The course is organized in three segments. In the first part of the course we'll cover the politics of South Korea, China, Japan, and Taiwan. The second part of the course is the site visit to Korea over spring break. In the third part of the course students complete their research projects.

The specific format of the course will be very similar to the Spring 2015 section of POL 386 (syllabus here) and the Spring 2017 section of POL 382 (syllabus here) although the specific topics and reading assignments will be different.

Why is South Korea interesting?
  • In 1970 South Korea was one of the poorest, least-developed countries on Earth. Now it is one of the most developed and wealthiest (in average living standards). The choices the Korean government made to promote development are studied by other governments throughout the world who seek to copy their success.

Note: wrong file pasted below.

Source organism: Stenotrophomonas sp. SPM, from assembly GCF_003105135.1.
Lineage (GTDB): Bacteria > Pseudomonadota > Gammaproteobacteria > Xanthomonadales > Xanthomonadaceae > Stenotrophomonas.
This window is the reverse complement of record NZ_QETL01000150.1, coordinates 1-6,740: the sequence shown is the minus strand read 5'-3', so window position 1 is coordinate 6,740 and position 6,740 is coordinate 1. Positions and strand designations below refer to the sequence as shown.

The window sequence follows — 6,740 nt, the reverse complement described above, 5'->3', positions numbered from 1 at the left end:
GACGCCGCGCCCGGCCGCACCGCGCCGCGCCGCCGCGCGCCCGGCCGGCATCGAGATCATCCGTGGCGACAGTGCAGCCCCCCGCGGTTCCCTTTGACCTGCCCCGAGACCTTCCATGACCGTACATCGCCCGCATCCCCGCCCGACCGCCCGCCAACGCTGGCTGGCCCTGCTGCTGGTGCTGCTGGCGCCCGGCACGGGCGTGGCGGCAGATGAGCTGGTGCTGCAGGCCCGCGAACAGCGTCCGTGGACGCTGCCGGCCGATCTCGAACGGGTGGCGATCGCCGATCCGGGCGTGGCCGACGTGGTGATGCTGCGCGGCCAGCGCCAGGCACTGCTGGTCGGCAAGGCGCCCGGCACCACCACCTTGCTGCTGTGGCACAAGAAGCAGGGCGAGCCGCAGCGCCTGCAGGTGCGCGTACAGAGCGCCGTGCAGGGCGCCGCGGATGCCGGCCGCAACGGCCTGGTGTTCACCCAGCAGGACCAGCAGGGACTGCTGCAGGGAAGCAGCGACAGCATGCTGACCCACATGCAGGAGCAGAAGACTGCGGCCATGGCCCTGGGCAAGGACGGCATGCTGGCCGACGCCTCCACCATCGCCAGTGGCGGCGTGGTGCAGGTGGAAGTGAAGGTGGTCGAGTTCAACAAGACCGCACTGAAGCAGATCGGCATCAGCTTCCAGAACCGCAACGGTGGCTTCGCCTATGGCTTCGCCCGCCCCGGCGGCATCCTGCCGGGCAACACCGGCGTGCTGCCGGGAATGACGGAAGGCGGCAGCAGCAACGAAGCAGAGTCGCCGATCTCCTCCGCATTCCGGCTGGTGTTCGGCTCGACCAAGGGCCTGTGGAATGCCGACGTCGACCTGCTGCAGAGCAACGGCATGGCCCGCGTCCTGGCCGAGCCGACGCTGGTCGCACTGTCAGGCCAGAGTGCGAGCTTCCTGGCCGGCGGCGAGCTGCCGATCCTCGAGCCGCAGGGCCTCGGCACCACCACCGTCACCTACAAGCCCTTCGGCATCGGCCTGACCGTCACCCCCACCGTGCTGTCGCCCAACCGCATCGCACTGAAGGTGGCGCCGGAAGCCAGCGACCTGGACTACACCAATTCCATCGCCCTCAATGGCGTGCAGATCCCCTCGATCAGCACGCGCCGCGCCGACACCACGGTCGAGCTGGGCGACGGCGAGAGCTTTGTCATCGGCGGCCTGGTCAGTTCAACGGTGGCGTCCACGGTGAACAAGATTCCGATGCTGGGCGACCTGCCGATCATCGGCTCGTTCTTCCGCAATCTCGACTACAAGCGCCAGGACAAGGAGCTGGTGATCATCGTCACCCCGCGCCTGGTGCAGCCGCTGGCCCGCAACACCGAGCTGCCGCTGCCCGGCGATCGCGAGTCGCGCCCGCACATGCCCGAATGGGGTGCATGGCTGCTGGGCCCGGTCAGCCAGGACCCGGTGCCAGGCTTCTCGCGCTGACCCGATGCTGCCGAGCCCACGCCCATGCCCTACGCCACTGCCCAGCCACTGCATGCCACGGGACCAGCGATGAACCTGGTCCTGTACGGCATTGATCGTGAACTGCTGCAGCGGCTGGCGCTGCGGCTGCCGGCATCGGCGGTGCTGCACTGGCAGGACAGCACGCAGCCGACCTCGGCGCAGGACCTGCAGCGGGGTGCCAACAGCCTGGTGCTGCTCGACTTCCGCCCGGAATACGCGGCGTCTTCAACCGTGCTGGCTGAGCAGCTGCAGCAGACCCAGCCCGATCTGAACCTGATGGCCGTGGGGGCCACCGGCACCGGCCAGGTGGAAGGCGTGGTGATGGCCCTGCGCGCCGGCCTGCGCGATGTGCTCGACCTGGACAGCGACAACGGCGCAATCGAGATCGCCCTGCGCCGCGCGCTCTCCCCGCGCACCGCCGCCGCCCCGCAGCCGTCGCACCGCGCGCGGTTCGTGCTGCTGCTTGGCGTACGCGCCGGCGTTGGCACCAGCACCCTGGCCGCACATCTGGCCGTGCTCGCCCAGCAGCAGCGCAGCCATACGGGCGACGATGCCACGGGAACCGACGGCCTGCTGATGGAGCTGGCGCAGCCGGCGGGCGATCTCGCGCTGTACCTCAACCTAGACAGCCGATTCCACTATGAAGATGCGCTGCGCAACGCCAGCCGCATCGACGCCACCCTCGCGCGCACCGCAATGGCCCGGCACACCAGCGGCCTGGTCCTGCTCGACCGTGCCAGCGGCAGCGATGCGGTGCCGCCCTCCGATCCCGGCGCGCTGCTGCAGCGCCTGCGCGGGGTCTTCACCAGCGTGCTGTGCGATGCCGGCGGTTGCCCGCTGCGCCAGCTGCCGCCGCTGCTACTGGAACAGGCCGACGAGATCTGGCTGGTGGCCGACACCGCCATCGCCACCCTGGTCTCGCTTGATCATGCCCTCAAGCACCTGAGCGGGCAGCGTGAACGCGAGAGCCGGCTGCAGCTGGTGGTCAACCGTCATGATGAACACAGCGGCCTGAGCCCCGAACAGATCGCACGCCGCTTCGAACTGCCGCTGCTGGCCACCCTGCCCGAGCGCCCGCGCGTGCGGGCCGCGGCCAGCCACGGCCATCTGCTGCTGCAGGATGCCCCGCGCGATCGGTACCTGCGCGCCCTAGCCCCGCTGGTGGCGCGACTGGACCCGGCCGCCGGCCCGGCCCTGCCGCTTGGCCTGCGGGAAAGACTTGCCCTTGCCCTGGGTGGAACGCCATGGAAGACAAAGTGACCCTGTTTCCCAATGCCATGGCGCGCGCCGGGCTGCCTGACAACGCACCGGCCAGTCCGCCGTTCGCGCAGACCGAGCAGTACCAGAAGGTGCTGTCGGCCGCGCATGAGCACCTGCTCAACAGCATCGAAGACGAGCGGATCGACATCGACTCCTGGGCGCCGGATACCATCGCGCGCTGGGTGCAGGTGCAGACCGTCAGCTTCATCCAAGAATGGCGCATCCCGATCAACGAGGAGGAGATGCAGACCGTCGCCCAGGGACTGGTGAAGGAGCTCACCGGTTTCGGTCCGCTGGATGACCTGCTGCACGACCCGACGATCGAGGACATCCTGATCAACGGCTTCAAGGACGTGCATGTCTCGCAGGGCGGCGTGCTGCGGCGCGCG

• In the 1980s a massive wave of protests toppled South Korea's dictatorship and replaced it with a democracy. Will China become a democracy? The recent history of South Korea may provide some clues.
  • Four years ago South Koreans elected an outsider as president, representing the right-wing party. The new president promised to end cronyism and corruption, but as it turned out was herself super-corrupt. Massive street protests followed, the president was impeached and removed from office and is now in jail.  
  • Catchy Korean pop videos are a unique product of early government investments in wireless data networks and the structure of Korean corporate conglomerates that, encouraged by the government as part of its cultural diplomacy, trained and promoted multilingual pop stars.